Most office rivalries rise to a boil at conference tables and water coolers. At Google’s Boulder office, our grudge matches play out across topo lines. Last week, our third annual “Flagstaff Challenge” blasted off up Flagstaff Road, Boulder, Colorado’s signature hill-climb. Over 1,500 feet of elevation gain, the Flagstaff Challenge (mapped below) attempts to answer our office’s ultimate water cooler question – what’s really faster: two wheels or two feet?
As our route map shows, Flagstaff’s paved switchbacks criss-cross its running trail all the way up to the finish point, making this slice of topography perfect for an office grudge match between cyclists and runners.
And yes, a few folks from the Docs team even fired up spreadsheets to run statistical analyses on the finish times. After accounting for outliers (those un-named Geo folks who actually got lost!), it turns out that there was no statistically significant difference between the cyclists and the runners. That just means our office feud will have to simmer for another year; enough time to sharpen our fitness and also the Geo tools we use to share and analyze our weekday warrior exploits!
I very rarely drive to places unknown and thus am in little need of turn by turn navigation. Certainly not enough to buy a dedicated GPS device and not enough to warrant investing $99 in the iPhone TomTom app.
But it turned out that it was best for me to drive to Getlisted Local U in Grand Rapids this past week and since I was traveling solo I decided to use Mapquest 4′s iPhone app with turn by turn capability. I had 3 legs to the trip; Olean to a near in Detroit suburb, Detroit to Grand Rapids and Grand Rapids to Rondeau Provincial Park in Canada. With but one glitch, I can report that the performance of the product was superb… it reliably alerted me of upcoming turns, had very accurate maps and even went into a reduced volume mode when I was talking on the phone so that I could hear its instructions in the background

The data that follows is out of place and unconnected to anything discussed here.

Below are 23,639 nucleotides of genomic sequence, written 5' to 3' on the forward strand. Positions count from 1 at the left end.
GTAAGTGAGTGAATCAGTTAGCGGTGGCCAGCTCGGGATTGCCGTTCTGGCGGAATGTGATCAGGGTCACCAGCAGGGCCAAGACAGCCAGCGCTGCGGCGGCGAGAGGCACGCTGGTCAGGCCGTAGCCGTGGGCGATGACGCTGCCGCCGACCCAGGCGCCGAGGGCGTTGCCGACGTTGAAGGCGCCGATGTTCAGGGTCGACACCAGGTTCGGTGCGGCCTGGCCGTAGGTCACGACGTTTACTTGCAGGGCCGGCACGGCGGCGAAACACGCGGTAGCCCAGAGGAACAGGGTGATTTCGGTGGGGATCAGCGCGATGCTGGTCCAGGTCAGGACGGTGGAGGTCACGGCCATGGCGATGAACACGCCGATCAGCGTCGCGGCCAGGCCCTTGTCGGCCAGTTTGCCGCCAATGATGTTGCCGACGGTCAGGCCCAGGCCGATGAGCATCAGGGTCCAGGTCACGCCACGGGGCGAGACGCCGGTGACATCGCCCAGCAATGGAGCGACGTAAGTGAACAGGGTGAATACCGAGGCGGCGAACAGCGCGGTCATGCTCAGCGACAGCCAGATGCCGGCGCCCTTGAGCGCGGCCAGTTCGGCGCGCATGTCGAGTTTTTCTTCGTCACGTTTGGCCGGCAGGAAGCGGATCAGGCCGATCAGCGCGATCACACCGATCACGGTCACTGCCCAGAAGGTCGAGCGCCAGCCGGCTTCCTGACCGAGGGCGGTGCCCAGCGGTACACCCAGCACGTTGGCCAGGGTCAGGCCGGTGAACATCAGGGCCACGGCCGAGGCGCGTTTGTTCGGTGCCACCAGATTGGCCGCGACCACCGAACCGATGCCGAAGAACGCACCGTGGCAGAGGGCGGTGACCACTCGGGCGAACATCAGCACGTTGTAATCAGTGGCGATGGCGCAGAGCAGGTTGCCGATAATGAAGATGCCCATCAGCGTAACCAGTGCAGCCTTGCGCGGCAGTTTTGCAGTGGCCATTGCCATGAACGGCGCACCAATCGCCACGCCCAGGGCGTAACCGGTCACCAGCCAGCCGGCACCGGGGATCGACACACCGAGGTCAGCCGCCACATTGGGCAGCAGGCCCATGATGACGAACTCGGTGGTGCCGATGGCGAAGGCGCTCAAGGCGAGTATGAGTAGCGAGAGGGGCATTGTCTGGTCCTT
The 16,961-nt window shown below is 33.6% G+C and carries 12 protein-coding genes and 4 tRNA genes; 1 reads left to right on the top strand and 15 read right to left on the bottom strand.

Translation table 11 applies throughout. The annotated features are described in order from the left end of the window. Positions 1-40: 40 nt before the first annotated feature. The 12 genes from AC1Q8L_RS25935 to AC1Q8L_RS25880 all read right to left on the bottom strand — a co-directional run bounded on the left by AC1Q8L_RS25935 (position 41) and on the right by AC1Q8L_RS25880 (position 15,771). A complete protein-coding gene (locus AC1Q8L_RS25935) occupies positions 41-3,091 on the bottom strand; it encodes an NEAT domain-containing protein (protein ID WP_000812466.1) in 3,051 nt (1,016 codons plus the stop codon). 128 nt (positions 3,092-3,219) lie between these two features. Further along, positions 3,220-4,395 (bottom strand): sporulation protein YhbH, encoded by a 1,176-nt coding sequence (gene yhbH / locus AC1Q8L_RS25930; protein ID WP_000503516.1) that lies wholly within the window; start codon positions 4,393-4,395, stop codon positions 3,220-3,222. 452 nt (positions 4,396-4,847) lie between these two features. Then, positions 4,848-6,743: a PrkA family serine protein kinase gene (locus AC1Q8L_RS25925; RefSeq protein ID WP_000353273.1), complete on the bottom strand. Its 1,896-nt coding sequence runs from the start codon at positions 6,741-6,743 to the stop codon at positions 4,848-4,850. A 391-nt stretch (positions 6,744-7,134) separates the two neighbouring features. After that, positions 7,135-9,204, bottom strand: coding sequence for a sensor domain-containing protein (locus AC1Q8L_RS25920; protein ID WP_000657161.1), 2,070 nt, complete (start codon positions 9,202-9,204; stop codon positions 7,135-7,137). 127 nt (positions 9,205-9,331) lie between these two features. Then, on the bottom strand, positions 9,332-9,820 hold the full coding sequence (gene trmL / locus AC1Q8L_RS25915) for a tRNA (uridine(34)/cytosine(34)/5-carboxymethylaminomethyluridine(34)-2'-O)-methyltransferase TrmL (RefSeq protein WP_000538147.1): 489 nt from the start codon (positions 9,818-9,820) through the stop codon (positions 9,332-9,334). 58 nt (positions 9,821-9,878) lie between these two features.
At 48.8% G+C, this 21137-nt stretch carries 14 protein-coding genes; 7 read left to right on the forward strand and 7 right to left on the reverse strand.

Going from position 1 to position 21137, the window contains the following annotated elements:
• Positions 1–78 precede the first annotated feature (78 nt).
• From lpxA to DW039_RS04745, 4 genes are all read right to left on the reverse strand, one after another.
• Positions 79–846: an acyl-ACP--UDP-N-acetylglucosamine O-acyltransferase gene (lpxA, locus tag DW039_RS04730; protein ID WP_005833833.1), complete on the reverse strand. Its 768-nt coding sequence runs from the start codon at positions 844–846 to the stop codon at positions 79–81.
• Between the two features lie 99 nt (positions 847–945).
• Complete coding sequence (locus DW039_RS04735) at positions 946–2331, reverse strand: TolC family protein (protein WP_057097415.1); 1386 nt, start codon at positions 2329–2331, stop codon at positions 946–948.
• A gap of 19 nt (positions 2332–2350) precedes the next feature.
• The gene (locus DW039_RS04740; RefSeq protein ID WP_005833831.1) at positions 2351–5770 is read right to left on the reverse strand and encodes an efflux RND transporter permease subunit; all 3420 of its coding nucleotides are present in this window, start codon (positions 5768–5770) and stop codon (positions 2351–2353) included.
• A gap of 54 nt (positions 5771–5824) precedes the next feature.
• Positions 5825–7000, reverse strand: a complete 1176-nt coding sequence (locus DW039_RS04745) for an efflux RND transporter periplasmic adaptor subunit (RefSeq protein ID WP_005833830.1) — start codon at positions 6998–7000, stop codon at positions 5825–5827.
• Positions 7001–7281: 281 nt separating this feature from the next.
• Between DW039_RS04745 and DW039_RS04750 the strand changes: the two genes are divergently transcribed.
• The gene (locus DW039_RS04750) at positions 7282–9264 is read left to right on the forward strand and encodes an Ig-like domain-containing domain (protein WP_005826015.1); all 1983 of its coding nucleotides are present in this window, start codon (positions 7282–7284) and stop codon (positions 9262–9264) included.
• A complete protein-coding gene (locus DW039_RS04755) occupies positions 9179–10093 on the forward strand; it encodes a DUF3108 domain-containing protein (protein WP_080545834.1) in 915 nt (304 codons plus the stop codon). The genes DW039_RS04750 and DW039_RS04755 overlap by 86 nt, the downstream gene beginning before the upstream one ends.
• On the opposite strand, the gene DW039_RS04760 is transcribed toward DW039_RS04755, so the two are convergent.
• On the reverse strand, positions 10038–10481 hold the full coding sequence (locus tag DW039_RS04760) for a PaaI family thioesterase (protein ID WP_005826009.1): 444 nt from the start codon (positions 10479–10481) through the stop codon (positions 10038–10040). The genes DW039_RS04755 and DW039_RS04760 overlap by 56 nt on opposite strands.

I can’t speak to its global use or even its value in far away places where road data is likely to be less accurate but as a general purpose tool it performed very well almost all of the time.
The one exception was when attempting to get onto the bridge to Canada in Detroit…. the entrance was under construction and between the GPS and the detour signs I was caught in an endless loop across the highway several times and not finding the entrance. When I finally saw a state road sign that read:
Follow the detour signs NOT your GPS (idiot was implied) I realized that Mapquest was not the only GPS experiencing the problem. The mass of cars of which I was but one, seemed to be guided by the same bad instructions, and all successfully made it onto the bridge and into Canada.
As smart phone penetration has reached such high levels and the quality of free turn by turn products hits “good enough” levels, the role of the low end dedicated GPS devices will continue to decline.
The market is reflecting this reality. TomTom bought TeleAtlas for $8 billion several years ago. The combined company is now worth a fraction of that and things don’t look rosy for them going forward. Certainly a $99 app isn’t going to save them.
With Google going their own way on map data in the US and Bing partnering so closely with Nokia, the opportunities for TomTom/TeleAtlas seemed to be dramatically diminished in the low end. Its not clear who would want to buy the combo either.
Every day, we hear from customers around the world who are using Garmin products to explore more or just add a little fun to their everyday pursuits. We also receive stories about how our products have helped save or change lives. Recently, our in-house video team captured a few of these stories, straight from the customers. Hear howForerunner helped Jason discovered a life-threatening heart condition. How Garmin marine electronics helped Capt. Frank and his crew navigate stormy seas at night. How nüvi got Jeff to the hospital as he was having a heart attack. How Garmin avionics with Synthetic Vision technology guide organ procurement missions at all times of day and night, in all kinds of weather. And how our Rino two-way radio/GPS units help Heart to Heart International provide medical relief and humanitarian aid in response to disasters like the Haiti earthquake. Thank you to these individuals and our customers around the world for your faith in our products and for sharing your stories.